10. We anticipate that at the outset of the coup, unless it moves with lightning swiftness, the GVN will request me or Gen. Harkins to use our influence to call it off. I believe our responsibilities should be that our influence certainly could not be superior to that of the President who is Commander-in-Chief and that if he is unable to call it off, we would certainly be unable to do so and would merely be risking American lives attempting to interfere in this Vietnamese problem. The Government might request aircraft. Helicopters, for the evacuation of key personalities that would have to be studied closely, but we would certainly not commit our planes and pilots between the battle lines of the opposing forces. We should, rather, state that we would be willing to act in this fashion during a truce in which both sides agree to the removal of key personalities. I believe that there would be immediate political problems in attempting to take these personalities to another neighboring country and probably we would be best served in depositing them in Saipan where the absence of press, communications, etc., would allow us some leeway to make a further decision as to their ultimate disposition. If senior Vietnamese personalities and their families requested asylum in the Embassy or other American installations, we would probably have to grant it in light of our previous action with respect to Tn Quang. This will undoubtedly present later problems but hopefully the new government might feel disposed to help us solve this problem. Naturally, asylum would be granted on the same basis as the Buddhists, i.e., physical presence at the Embassy or other location.

11. As to requests from the Generals, they may well have need of funds at the last moment with which to buy off potential opposition. To the extent that these funds can be passed discreetly, I believe we should furnish them, provided we are convinced that the proposed coup is sufficiently well organized to have a good chance of success. If they are successful, they will undoubtedly ask for prompt recognition and some assurance that military and economic aid will continue at normal level. We should be prepared to make these statements if the issue is clear-cut predicating our position on the President's stated desire to continue the war against the VC to final victory. VOA might be an important means of disseminating this message. Should the coup fail, we will have to pick up the pieces as best we can at that time. We have a commitment to the Generals from the August episode to attempt to help in the evacuation of their dependents. We should try to live up to this if conditions will permit. American complicity will undoubtedly be charged and there might be some acts taken against specific personalities which we should anticipate and make provision against as best we can. Should the coup prove indecisive and a protracted struggle is in progress, we should probably offer our good offices to help resolve the issue in the interest of the war against the VC. This might hold some benefit in terms of concessions by GVN. We will naturally incur some opprobrium from both sides in our role as mediator. However, this opprobrium would probably be less distasteful than a deadlock which would open the door to the VC. We consider such a deadlock as the least likely possibility of the three.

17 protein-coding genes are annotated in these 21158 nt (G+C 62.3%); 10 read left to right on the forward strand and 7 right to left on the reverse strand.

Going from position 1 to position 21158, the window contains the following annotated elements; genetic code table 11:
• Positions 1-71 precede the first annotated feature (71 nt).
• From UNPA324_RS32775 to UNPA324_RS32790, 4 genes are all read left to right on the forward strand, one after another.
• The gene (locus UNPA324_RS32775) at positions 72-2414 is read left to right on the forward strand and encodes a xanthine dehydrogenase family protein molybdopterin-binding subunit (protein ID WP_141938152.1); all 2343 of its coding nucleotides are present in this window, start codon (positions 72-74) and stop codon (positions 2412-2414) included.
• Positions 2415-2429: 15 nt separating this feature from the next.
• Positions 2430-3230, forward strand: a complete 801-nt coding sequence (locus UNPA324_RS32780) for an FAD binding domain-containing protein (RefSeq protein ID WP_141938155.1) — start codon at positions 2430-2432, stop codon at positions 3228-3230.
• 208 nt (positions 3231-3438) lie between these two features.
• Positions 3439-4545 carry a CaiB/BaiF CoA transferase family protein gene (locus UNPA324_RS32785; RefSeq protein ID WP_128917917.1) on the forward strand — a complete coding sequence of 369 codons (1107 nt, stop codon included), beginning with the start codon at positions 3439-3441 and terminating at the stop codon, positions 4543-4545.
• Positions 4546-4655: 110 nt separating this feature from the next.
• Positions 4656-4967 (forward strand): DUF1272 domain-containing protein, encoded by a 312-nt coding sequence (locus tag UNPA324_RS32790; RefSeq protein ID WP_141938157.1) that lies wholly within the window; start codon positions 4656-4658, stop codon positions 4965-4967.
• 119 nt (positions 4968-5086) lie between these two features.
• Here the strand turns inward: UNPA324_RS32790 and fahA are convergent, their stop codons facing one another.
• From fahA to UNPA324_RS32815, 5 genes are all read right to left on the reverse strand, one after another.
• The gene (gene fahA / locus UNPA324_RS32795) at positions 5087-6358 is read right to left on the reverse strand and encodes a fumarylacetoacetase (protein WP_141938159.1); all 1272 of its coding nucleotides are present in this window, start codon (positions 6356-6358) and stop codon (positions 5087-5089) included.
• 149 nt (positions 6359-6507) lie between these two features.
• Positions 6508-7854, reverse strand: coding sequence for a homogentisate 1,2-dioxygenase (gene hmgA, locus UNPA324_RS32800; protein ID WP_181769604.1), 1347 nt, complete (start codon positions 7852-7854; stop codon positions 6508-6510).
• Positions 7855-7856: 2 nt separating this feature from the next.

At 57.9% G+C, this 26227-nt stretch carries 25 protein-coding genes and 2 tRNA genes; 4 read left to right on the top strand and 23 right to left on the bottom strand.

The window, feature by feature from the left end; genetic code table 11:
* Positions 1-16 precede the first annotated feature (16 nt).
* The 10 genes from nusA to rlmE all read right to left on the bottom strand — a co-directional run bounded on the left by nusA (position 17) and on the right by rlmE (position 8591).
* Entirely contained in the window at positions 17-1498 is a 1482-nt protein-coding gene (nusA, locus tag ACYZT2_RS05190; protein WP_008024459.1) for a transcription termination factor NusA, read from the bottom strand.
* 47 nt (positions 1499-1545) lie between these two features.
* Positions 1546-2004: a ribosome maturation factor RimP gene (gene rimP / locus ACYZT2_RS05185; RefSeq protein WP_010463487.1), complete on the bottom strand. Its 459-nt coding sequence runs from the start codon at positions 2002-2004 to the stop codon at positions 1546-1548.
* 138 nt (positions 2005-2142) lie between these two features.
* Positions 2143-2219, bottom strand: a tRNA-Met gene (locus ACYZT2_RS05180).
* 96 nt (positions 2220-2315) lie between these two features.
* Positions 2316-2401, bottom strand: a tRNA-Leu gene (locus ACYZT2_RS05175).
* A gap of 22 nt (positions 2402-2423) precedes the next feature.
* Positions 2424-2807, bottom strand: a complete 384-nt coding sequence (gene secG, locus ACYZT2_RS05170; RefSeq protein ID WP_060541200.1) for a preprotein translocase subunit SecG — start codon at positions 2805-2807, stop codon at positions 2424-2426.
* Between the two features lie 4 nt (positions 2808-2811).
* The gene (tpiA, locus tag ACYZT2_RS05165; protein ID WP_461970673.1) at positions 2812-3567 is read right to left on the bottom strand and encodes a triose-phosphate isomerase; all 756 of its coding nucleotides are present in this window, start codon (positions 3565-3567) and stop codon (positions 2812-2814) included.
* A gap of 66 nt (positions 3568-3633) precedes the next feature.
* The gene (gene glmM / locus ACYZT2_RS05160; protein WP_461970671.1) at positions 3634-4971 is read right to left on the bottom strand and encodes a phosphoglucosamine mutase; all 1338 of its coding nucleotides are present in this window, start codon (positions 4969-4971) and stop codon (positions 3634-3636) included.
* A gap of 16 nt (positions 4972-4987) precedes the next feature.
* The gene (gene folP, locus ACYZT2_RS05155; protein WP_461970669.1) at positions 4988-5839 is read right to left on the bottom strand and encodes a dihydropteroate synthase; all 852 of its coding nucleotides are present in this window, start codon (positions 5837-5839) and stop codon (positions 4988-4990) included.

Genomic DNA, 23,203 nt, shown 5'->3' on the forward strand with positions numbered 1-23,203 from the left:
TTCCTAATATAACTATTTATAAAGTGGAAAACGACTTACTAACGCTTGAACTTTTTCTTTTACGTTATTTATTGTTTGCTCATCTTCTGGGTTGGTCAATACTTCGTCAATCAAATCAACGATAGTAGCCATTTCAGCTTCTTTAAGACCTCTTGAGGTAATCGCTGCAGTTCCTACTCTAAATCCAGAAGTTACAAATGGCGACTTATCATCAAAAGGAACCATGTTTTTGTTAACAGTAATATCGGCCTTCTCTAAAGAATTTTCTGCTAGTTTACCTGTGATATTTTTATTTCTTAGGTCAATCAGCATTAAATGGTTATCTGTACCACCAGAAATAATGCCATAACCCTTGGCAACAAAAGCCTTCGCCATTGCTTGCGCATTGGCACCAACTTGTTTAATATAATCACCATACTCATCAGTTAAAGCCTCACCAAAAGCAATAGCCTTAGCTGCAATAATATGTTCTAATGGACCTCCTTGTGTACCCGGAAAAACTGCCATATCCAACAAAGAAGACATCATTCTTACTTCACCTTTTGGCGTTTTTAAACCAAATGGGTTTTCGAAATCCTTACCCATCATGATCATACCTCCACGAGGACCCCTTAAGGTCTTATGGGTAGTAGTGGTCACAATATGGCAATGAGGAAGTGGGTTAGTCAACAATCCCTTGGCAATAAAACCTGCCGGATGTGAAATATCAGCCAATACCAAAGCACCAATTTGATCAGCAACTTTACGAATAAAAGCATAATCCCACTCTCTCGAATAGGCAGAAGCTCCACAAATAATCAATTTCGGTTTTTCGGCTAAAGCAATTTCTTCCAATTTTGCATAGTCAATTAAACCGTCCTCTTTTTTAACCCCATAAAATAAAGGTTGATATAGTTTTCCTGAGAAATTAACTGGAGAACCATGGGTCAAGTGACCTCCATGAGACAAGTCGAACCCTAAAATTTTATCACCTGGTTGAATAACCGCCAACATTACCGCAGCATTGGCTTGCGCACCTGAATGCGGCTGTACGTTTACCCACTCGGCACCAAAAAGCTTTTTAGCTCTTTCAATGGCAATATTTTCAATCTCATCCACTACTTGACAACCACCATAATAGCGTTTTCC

12. As regards your para. 10, I do not know what more proof can be offered than the fact these men are obviously prepared to risk their lives and that they want nothing for themselves. If I am any judge of human nature, Don's face expressed of sincerity and determination on the morning that I spoke to him. Heartily agree that a miscalculation could jeopardize position in Southeast Asia. We also run tremendous risks by doing nothing.

If we were convinced that the coup was going to fail, we would, of course, do everything we could to stop it.

13. Gen. Harkins has read this and does not concur.